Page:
Lean Manufacturing

What is Jidoka? Test Drive a Minivan

By Jon Miller Published on January 14th, 2004

I will confess, we own a minivan and I enjoy driving it. It’s a great car. If I wasn’t already a fan of Toyota products and how they make them, the Sienna would certainly make me a fan.
As a Lean guy, I particularly like how they have incorporated Jidoka into the design of their vehicle. For review, Jidoka is a Japanese word meaning autonomation or intelligent automation. Jidoka is one of the two pillars of the House of the Toyota Production System (the other pillar is Just in Time). There are two parts to Jidoka.
First, in Jidoka there is a seven step process for low cost automation that results in a clear separation of human work and machine work. Although we would never watch a washing machine run, many machinists will watch a CNC machine running parts. Jidoka make it possible to load a machine and walk away to run another machine. This load-load concept (also known as chaku-chaku in Japanese) allows not only multi-machine handling but multi-process handling, enabling one piece flow machining. Being able to load and walk away improves productivity as a machinist can become a multi-process handler, as well as improving safety since you are not near the machine should there be a machine dangerous malfunction.
Second, in Jidoka the ability to automatically detect errors and stop is built into the machine. Unlike “dumb” automation that keeps stamping out bad parts until the inspector comes along and rejects the whole batch, a Jidoka machine will sense an abnormal vibration, noise, heat, or other signal, stop the process and alert the operator. This has the effect of drastically reducing defects.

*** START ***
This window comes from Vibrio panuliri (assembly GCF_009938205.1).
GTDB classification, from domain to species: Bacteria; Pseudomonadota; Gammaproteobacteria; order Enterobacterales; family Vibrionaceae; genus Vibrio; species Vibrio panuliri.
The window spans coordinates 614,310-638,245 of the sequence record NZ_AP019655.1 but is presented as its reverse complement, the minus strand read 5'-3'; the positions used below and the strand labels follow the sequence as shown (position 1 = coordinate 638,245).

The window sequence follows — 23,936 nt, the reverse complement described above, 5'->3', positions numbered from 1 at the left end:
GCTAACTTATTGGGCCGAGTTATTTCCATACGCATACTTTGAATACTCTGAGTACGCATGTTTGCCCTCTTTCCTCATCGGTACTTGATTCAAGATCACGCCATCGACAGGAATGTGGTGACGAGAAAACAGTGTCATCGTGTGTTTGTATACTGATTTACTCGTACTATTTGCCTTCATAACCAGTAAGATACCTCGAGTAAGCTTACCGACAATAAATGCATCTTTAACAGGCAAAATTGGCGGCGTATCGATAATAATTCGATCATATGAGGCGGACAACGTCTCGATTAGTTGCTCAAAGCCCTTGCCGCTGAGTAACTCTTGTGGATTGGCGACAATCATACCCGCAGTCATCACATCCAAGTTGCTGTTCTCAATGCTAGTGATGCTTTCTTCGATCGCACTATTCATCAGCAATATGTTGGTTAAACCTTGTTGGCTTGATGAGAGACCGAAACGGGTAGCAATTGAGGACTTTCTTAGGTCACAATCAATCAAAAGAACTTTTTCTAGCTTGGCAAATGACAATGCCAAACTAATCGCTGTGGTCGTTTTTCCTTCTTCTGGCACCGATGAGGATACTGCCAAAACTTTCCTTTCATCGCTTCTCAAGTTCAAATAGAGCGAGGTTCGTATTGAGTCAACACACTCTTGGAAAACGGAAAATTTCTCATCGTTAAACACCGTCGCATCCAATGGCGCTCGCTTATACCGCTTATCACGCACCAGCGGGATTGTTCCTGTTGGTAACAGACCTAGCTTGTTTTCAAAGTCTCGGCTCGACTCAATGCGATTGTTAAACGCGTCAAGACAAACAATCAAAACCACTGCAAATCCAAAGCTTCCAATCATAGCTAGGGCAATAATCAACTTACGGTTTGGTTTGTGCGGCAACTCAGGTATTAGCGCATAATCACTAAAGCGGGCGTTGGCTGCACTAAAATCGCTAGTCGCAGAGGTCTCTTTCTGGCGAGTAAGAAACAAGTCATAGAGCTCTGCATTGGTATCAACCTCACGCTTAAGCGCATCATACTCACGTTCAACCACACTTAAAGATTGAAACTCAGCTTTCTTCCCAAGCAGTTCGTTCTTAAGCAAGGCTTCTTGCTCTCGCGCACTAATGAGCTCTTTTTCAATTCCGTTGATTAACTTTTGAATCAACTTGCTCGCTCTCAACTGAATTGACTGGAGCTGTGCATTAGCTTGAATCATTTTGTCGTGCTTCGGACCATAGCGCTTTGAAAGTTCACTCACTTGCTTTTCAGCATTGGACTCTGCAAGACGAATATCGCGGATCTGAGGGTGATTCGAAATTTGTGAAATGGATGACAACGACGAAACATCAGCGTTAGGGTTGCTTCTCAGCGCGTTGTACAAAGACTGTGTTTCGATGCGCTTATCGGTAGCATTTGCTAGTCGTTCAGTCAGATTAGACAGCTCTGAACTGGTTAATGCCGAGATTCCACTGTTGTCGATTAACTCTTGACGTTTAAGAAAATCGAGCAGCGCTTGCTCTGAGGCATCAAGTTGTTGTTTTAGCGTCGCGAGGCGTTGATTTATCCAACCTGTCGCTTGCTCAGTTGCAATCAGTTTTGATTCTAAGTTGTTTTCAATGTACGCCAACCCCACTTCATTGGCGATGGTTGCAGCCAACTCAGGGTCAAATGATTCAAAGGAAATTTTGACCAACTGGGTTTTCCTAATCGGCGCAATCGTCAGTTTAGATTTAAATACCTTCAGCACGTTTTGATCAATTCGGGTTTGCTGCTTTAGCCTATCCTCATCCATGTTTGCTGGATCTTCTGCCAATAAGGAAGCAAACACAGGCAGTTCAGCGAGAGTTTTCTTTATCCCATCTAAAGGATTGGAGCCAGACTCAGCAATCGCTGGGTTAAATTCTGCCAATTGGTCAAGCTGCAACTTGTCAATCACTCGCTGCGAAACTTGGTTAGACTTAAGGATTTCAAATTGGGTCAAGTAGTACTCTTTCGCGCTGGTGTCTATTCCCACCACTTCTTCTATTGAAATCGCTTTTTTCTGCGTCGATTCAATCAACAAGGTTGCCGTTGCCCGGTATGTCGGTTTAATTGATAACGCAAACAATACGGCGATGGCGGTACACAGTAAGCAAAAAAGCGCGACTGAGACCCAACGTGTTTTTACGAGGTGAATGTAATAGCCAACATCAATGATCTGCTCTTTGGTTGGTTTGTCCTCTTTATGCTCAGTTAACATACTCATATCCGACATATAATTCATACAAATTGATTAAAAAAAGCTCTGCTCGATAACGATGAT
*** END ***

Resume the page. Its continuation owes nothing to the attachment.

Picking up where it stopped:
So what does this have to do with the Sienna? Toyota has made the right side rear door auto-opening and auto-closing. Just lift the door handle, and the door opens or closes. Load the baby in the car seat, give the handle a gentle pull, and walk away to the driver’s seat while the door closes by itself. Human work and machine work are separated.
One of my initial concerns was that someone would get an arm or leg caught in the door as it closed mechanically. This concern was put to rest when the salesman at the car dealership demonstrated by putting his arm in the way of the closing door. The door sensed an object in the way, stopped and reversed itself. The door detects an error and auto-stops.
This is an example of Lean thinking in the design of a product. I’m looking forward to Single Minute Exchange of Tires.

  1. Boris

    March 24, 2004 - 5:29 am

    Thanks for your article – this brief summary was exactly what i hoped to find whne looking for an explnation of jidoka

  2. Jeff

    June 27, 2004 - 7:53 pm

    It seems we talk so much about Lean and Japanese companies — the example given in this article of the auto opening/closing minivan door was introduced into the market by General Motors.

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